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Morality and Monastic Revival in Post-Mao Tibet by Jane E. Caple (review)

Morality and Monastic Revival in Post-Mao Tibet by Jane E. Caple (review) Reviews 21 produce rice for the world’s largest consuming nation and, perhaps more significant, that of food sovereignty—to secure the intellectual property rights (IPR) such that private or foreign corporations would not deter access to this primary food staple similar to the story of Bt cotton. In tracing the distribution of patents, Cao engages STS methods to examine the commercialization process for GM rice in China. The gene technology and regulatory elements of two domestic strains of Bt rice illustrated in Figure 7.4 reflects the complex “long-chain” (p. 173) research and development pipeline which extends into the competitive patent landscape. Cao’s analysis of the “right to know” movement concerning GM food labelling reflect how Chinese publics became animated regarding transgenic technology in food. The engagement of non-governmental organizations (NGO) such as Greenpeace, anti-GMO activists, and science journal coverage all contributed towards raising public awareness. The shift of social debates from earlier concerns of food security or biosafety by reframing GMOs as issues of food safety has greatly transformed science policymaking process in China. In examining “China as a GMO Nation” in the final chapter, Cao makes the pragmatic assessment that planting GM crops or placing gene-edited rice on tables http://www.deepdyve.com/assets/images/DeepDyve-Logo-lg.png China Review International University of Hawai'I Press

Morality and Monastic Revival in Post-Mao Tibet by Jane E. Caple (review)

China Review International , Volume 25 (1) – Mar 6, 2020

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Publisher
University of Hawai'I Press
Copyright
Copyright © University of Hawai'i Press.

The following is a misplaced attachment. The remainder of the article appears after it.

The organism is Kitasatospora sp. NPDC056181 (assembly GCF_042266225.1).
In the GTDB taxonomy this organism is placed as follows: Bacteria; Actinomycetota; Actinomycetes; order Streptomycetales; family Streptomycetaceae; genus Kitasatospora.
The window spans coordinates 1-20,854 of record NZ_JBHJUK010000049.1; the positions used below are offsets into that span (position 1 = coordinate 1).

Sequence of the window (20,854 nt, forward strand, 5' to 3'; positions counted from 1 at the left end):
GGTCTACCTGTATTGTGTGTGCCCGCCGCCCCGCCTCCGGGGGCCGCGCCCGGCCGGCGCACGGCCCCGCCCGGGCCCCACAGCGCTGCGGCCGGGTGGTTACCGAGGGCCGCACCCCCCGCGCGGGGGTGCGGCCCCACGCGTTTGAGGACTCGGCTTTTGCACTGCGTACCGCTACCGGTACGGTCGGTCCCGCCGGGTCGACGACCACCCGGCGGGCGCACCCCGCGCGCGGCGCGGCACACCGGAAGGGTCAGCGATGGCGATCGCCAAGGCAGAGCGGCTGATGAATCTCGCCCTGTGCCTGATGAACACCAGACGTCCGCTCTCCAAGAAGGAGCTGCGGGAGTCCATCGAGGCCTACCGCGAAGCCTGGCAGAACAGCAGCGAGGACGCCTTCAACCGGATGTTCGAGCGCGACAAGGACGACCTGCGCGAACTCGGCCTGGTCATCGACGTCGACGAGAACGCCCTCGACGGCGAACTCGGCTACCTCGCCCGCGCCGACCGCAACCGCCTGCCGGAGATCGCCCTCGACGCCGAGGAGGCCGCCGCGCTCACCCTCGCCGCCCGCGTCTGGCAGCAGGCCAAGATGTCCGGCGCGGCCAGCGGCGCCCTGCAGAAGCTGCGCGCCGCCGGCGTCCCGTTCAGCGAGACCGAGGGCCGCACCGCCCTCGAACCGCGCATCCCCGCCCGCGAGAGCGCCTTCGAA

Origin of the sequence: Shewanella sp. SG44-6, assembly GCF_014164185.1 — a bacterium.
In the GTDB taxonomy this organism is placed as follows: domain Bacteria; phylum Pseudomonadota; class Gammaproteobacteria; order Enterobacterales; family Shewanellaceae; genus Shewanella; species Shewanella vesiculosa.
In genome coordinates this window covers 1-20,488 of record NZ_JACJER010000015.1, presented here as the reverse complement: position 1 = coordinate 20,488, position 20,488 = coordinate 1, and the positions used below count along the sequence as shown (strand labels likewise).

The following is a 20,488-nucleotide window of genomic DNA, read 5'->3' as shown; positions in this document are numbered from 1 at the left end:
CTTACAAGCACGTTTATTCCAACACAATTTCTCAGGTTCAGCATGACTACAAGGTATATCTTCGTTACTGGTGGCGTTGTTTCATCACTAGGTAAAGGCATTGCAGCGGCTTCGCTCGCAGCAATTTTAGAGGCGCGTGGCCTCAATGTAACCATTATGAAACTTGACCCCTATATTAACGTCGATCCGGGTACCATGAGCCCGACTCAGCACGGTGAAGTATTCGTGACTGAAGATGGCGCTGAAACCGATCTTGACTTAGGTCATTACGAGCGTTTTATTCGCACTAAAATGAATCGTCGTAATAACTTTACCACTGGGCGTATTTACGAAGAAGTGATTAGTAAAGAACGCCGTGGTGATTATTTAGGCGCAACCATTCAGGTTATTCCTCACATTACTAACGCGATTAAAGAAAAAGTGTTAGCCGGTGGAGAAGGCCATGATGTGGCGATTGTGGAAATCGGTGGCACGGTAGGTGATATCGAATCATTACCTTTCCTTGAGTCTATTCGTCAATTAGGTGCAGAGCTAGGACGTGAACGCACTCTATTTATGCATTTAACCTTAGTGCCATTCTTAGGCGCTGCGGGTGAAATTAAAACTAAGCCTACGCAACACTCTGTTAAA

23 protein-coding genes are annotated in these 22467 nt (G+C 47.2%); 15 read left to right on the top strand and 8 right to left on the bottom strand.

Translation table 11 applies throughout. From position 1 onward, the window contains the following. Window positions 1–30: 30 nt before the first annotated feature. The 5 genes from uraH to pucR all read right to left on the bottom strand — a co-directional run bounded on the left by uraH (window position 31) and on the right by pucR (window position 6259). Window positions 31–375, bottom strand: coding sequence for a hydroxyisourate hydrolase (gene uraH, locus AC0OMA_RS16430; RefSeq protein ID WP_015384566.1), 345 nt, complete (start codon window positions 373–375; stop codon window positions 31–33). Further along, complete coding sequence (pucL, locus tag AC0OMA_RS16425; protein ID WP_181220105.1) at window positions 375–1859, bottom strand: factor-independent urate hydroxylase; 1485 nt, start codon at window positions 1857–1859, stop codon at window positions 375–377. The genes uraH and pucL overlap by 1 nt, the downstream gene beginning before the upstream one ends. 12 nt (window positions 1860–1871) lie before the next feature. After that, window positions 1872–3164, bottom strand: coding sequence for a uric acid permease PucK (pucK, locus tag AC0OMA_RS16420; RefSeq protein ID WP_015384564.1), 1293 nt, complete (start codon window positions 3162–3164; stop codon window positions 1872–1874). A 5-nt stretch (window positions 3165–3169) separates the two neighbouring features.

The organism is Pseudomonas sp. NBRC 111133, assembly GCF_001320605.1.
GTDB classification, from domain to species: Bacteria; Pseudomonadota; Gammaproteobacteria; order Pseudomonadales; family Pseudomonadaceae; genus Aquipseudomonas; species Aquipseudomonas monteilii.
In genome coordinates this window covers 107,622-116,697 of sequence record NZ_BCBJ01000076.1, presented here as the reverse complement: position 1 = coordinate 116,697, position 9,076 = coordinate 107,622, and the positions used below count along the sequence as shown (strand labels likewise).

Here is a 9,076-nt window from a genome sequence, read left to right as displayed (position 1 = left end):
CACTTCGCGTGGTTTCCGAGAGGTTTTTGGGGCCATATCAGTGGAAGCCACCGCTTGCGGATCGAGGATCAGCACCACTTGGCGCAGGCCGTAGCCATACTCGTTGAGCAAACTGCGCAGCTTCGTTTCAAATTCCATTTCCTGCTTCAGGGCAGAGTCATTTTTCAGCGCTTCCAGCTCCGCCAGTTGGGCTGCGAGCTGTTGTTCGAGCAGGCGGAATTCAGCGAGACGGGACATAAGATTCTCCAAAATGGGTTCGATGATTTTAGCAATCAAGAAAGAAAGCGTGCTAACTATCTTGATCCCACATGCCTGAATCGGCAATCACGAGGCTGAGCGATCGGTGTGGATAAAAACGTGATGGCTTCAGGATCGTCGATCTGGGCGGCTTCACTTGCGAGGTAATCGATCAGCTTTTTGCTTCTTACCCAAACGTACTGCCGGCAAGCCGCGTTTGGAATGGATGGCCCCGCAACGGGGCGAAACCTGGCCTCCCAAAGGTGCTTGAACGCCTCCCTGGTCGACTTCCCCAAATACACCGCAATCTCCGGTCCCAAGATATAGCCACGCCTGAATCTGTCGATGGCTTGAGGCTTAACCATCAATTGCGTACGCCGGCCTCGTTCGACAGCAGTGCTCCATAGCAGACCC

ISSN
1527-9367

Abstract

Reviews 21 produce rice for the world’s largest consuming nation and, perhaps more significant, that of food sovereignty—to secure the intellectual property rights (IPR) such that private or foreign corporations would not deter access to this primary food staple similar to the story of Bt cotton. In tracing the distribution of patents, Cao engages STS methods to examine the commercialization process for GM rice in China. The gene technology and regulatory elements of two domestic strains of Bt rice illustrated in Figure 7.4 reflects the complex “long-chain” (p. 173) research and development pipeline which extends into the competitive patent landscape. Cao’s analysis of the “right to know” movement concerning GM food labelling reflect how Chinese publics became animated regarding transgenic technology in food. The engagement of non-governmental organizations (NGO) such as Greenpeace, anti-GMO activists, and science journal coverage all contributed towards raising public awareness. The shift of social debates from earlier concerns of food security or biosafety by reframing GMOs as issues of food safety has greatly transformed science policymaking process in China. In examining “China as a GMO Nation” in the final chapter, Cao makes the pragmatic assessment that planting GM crops or placing gene-edited rice on tables

Journal

China Review InternationalUniversity of Hawai'I Press

Published: Mar 6, 2020

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